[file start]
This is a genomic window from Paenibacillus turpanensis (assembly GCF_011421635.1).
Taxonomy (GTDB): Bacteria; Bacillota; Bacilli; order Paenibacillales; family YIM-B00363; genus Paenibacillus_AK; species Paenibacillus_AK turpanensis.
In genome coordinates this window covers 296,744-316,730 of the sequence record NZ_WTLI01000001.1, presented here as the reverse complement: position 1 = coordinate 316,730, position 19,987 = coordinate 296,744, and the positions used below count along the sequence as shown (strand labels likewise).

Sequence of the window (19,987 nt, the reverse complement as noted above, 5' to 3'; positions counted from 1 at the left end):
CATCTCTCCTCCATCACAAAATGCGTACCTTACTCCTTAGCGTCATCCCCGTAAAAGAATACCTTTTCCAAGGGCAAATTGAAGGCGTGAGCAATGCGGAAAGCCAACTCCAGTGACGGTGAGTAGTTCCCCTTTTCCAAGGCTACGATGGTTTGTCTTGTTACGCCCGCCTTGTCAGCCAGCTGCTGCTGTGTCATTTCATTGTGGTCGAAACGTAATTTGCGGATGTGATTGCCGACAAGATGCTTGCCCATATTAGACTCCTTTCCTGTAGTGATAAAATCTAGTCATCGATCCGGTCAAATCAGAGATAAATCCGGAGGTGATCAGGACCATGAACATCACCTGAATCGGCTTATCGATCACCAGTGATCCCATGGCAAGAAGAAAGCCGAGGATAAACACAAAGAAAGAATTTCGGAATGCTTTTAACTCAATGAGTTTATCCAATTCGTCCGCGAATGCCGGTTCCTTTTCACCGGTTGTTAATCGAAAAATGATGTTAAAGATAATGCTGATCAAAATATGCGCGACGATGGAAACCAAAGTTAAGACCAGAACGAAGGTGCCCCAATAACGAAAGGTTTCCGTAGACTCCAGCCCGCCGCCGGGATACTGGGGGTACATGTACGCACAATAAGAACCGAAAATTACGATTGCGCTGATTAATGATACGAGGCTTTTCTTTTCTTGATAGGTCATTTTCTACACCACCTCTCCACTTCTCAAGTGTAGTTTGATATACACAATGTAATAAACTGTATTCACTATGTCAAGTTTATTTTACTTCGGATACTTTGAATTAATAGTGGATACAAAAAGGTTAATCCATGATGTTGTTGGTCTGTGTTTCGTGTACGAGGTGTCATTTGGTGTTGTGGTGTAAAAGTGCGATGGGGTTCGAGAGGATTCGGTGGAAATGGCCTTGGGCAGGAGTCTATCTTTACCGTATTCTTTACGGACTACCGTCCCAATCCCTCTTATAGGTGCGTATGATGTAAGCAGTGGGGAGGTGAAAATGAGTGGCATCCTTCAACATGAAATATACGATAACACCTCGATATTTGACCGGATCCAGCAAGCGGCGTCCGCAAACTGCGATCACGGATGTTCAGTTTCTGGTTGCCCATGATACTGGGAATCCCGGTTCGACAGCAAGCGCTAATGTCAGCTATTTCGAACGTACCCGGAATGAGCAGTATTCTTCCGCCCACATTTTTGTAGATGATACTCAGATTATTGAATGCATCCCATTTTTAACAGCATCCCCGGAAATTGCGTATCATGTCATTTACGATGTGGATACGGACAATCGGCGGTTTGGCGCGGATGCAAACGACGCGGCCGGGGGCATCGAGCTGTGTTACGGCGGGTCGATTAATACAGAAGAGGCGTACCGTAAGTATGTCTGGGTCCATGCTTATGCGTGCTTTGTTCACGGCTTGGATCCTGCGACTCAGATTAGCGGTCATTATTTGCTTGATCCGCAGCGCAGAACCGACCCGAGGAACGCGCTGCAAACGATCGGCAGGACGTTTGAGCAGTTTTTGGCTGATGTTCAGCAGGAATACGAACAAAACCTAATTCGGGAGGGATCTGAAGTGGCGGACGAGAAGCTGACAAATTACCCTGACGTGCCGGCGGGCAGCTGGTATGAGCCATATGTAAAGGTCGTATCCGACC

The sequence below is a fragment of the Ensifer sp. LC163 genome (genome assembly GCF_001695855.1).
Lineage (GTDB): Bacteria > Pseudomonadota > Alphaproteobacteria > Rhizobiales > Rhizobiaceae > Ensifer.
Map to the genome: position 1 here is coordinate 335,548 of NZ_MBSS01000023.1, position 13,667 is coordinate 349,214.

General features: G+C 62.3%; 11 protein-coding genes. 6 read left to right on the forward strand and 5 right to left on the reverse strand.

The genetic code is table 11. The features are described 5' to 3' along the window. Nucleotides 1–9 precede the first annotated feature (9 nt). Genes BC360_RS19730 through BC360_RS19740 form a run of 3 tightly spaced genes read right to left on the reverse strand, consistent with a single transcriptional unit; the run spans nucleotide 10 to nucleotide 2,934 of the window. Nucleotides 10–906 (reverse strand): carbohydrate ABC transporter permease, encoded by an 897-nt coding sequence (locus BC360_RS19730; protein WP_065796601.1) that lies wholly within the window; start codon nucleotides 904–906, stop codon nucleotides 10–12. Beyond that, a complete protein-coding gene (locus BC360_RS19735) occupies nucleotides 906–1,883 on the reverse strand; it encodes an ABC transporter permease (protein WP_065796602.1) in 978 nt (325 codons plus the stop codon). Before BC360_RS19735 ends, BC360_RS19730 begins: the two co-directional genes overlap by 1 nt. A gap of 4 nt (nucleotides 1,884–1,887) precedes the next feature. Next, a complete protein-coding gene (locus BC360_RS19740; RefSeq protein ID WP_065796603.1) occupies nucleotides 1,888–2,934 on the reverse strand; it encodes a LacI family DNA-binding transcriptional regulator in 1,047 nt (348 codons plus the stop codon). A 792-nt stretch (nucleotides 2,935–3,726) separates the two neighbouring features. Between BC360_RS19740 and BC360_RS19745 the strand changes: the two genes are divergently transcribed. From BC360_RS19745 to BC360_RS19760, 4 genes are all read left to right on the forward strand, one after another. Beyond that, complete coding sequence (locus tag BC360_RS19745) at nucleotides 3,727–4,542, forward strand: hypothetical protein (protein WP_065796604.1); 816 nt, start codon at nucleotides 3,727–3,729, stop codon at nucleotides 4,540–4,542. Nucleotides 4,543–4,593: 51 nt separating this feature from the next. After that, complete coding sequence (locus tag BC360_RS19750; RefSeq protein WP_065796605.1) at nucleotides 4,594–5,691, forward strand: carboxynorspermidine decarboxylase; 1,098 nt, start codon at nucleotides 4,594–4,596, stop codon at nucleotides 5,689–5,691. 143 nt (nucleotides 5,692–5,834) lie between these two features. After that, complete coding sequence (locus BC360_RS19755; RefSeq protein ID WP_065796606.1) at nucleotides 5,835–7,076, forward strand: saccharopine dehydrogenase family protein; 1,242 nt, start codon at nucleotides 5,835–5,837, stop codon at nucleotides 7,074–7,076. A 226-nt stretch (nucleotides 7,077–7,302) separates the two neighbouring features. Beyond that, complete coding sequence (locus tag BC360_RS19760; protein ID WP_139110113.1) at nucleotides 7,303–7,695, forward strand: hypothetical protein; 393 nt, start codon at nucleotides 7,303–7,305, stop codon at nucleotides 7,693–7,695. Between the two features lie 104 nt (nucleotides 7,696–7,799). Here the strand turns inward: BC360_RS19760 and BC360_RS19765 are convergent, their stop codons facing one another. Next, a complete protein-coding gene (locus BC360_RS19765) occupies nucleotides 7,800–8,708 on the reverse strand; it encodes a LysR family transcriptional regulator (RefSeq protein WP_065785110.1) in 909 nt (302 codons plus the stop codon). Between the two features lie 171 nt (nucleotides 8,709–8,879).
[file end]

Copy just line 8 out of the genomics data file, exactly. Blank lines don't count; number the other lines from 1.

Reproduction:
Map to the genome: position 1 here is coordinate 335,548 of NZ_MBSS01000023.1, position 13,667 is coordinate 349,214.